If you ever decide to busy yourself in the majestic art of making sausages in the artisan way, you have two ways.

You grab a large funnel, pull the casing on the narrow end, stuff the meat into the wide end and start squeezing it through the funnel into the casing.

It’s a rather tedious task and your sausages will be full of humps and bumps.

The other option is to have a motorized sausage stuffer, so your sausages will be dead even. They don’t merely taste great but look amazing too.

This is roughly the difference between haphazard selling and selling through a sales funnel.

But merely having a funnel is not without problems. It has to set up correctly.

The problem often starts with the…

Incorrect Naming of Funnel Stages

When you look at most companies’ sales funnels, you can instantly see that the funnel stages are named after sales stages not buying stages.

For instance, when you look at the funnel below, you find it’s labelled from the seller’s perspective, so no matter what the buyer does, the seller’s job is to elbow his way to the next stage all the way to submitting the proposal and wait, hope, pray and pay the price of his mistake.

 

 

 

 

 

 

 

 

 

 

 

Is it surprising that those companies lose most of their opportunities?

What we can see is that the buyer and her actions during the sales process are not even considered. It’s like the guy who goes on a date and starts by saying, “Hi, let me tell you about me and the steps I follow with every new date.”

I’m not exactly a relationship expert, but even I know that this not a good start.

Now let’s see the same funnel model but with different stages, labelled from the buyer’s perspective.

Let’s start with…

 

 

 

 

 

 

 

 

 

 

Awareness

It all starts with the stage of awareness. Before everything else, you must raise buyer’s awareness to your products/services. This is the first step to having people pay attention to your marketing.

If you have an effective inbound marketing program in place with a broad range of communication channels, it means you can communicate with buyers easily.

It allows you to out-market your competition while spending much less on marketing.

Look at sales and marketing as the two sides of a seesaw. While the competition is engaged in forceful selling to save on marketing, you can do powerful marketing with much better results.

At this stage, keep your content focused on prospects’ biggest problems. The kind of problems that your offer can address down the road.

At this stage, buyers appreciate “how to” information, like…

  • White papers
  • E-books
  • Time sheets
  • Templates
  • Check lists
  • Educational webinars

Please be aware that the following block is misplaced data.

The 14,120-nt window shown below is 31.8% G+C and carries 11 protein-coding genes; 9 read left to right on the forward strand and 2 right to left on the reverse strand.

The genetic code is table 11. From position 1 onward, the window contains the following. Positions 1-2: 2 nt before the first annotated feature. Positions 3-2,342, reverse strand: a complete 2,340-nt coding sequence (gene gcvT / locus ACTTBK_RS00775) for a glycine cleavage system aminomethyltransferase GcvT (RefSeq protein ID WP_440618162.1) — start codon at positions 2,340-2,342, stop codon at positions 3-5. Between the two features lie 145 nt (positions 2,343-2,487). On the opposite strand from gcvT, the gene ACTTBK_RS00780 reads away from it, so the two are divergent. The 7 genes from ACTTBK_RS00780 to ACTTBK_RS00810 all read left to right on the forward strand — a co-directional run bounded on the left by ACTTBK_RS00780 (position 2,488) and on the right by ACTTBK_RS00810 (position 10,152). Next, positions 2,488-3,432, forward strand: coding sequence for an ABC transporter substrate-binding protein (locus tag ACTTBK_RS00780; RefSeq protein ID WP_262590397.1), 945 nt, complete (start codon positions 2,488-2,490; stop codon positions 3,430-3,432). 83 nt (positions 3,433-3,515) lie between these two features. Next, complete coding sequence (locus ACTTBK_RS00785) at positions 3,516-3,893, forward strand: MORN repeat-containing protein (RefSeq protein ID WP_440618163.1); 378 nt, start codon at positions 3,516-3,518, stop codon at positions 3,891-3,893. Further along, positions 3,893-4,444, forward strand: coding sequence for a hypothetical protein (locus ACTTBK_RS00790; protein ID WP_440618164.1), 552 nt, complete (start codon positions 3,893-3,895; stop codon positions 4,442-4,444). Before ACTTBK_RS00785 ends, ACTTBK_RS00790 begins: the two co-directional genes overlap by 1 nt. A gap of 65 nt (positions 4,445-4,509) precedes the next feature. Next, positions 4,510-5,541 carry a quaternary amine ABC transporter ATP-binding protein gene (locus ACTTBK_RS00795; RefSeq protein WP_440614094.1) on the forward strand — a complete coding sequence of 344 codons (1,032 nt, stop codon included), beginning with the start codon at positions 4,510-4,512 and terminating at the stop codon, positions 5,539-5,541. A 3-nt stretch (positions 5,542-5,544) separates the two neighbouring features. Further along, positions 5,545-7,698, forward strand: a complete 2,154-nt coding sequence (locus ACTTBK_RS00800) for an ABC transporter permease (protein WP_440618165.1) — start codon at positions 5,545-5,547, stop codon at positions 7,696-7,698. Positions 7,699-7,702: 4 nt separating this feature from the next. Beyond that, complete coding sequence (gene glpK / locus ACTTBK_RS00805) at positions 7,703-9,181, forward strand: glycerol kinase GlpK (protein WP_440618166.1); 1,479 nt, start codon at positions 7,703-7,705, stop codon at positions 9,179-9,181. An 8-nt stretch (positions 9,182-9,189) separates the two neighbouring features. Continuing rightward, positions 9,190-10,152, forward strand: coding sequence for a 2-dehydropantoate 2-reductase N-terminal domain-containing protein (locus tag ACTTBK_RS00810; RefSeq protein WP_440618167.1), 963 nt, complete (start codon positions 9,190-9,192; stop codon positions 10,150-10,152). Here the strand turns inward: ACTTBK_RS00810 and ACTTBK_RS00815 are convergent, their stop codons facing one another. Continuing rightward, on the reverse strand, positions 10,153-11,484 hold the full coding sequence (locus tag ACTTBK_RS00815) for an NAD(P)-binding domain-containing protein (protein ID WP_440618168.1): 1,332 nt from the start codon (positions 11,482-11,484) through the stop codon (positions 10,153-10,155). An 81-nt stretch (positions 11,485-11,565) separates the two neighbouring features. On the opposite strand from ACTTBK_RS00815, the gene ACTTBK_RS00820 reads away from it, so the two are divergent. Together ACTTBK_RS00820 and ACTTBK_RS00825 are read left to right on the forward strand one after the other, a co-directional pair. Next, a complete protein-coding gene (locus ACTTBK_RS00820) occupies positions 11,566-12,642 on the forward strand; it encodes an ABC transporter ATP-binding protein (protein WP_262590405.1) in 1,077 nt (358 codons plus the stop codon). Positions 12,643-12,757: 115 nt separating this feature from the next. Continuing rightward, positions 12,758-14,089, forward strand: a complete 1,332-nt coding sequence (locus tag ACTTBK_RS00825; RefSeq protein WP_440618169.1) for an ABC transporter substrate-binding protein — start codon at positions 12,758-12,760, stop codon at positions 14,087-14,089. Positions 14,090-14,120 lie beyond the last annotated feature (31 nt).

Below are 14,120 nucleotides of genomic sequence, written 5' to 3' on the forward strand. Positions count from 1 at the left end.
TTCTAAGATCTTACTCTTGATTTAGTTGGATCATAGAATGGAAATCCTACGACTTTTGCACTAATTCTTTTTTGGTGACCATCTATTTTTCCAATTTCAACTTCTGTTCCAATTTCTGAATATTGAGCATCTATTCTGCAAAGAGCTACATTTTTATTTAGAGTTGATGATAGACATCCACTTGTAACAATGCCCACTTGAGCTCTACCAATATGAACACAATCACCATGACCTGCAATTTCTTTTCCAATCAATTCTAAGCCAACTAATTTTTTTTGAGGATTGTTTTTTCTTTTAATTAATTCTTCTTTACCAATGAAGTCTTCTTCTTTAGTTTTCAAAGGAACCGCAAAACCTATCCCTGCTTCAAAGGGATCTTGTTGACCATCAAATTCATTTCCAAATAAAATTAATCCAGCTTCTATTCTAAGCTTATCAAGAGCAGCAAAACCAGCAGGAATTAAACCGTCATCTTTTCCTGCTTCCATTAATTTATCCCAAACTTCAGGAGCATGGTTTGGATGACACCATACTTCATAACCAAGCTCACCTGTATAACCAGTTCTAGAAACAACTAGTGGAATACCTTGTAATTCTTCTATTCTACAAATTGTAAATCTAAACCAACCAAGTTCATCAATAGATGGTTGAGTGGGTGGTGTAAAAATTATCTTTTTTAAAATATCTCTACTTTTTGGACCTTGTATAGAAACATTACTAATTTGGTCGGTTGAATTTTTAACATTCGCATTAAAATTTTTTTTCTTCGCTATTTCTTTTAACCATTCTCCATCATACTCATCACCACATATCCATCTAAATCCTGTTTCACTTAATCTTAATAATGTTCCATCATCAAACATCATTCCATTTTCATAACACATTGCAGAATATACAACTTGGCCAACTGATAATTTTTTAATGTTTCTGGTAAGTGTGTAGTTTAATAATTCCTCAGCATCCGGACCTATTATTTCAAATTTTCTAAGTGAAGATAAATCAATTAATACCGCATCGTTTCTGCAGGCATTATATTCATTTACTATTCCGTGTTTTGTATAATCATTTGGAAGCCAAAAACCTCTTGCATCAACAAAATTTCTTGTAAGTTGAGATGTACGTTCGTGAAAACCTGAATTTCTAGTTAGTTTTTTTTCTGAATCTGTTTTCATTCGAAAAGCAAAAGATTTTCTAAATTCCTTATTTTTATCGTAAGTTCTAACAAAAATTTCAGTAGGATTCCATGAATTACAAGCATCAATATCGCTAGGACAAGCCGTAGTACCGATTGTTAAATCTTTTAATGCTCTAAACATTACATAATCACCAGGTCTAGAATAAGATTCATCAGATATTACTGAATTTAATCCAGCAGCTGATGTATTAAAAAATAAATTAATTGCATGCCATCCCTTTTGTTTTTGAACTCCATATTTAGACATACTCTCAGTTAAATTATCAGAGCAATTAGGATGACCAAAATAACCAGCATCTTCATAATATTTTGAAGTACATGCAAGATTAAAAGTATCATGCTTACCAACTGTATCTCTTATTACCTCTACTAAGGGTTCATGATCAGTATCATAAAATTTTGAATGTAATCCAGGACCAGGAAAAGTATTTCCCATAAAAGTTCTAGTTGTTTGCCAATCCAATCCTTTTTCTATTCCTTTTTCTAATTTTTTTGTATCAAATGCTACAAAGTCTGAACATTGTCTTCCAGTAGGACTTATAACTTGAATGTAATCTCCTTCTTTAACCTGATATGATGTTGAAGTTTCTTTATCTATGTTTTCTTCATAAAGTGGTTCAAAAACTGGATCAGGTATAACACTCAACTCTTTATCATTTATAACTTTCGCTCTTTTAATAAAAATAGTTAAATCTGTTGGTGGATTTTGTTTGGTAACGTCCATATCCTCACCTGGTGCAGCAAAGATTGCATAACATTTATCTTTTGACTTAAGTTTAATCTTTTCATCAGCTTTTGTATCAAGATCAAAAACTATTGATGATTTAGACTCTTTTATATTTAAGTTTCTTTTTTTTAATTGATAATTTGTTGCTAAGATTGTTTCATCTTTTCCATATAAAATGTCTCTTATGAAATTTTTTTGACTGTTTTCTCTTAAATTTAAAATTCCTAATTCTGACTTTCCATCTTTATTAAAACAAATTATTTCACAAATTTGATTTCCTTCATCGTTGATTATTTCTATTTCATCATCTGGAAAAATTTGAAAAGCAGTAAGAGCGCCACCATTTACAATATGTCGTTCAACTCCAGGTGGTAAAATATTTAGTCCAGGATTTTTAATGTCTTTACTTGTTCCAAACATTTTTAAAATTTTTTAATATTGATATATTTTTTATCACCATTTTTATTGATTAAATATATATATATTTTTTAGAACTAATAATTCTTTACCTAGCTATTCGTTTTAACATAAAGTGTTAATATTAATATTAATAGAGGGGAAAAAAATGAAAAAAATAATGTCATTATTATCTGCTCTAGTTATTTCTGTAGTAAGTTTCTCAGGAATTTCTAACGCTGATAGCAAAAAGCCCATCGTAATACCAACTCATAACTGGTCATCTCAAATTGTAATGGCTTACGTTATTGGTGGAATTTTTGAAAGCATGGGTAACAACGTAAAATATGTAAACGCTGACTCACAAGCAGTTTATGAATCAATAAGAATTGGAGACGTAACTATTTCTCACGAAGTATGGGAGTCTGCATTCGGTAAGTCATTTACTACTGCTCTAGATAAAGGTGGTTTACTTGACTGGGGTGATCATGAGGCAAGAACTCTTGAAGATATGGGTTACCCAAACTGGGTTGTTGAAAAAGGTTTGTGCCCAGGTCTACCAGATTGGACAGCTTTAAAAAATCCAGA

• “How to” videos

Remember, buyers’ first thought is how they can solve their problems in-house without spending money on experts or expensive products.

Later, you can introduce brand-focused content, but don’t do it yet. It can trigger prospects to compare your brand to other brands and that can diminish your chances of making the sale when the time comes.

After awareness, we go to the next stage…

Consideration

Now that prospects are aware of your products/services, in the consideration stage, you communicate to them what makes your offers better than your competitors’ offers. This is the education stage.

In the B2B world, your prospects are likely to have advanced degrees both in business and your subject matter area, so your content must be credible and different from the widely available content on the Internet.

And while you can’t distort facts, this is where you can put your unique thumb print on your content. Readers want to be both informed and entertained, so it’s vital that you inject your unique style into your materials.

For educating prospects, you can use…

  • Your newsletter
  • Social media platforms
  • Various how-to guides
  • Checklists
  • Templates and website.

But with your website, stay always focus on driving prospects to specific web pages not to your generic home page.

In the first part of the consideration stage, you’ve demonstrated that you understand prospects’ biggest problems, so they can start paying attention to you.

In the second part of the consideration stage, you can start deepening their conviction that you have the best solution.

The appropriate content for this stage is…

  • Product-based webinars
  • Case studies
  • Data sheets
  • FAQs
  • Demo videos

Now you can bring out white paper, case studies, software trials and demos. These are pieces that need higher level of attention than previous pieces did.

By this time, prospects have received quite a bit of content from you, so you can give them some breathing room by easing up on content. Let them digest and ponder on the content that they’ve already received.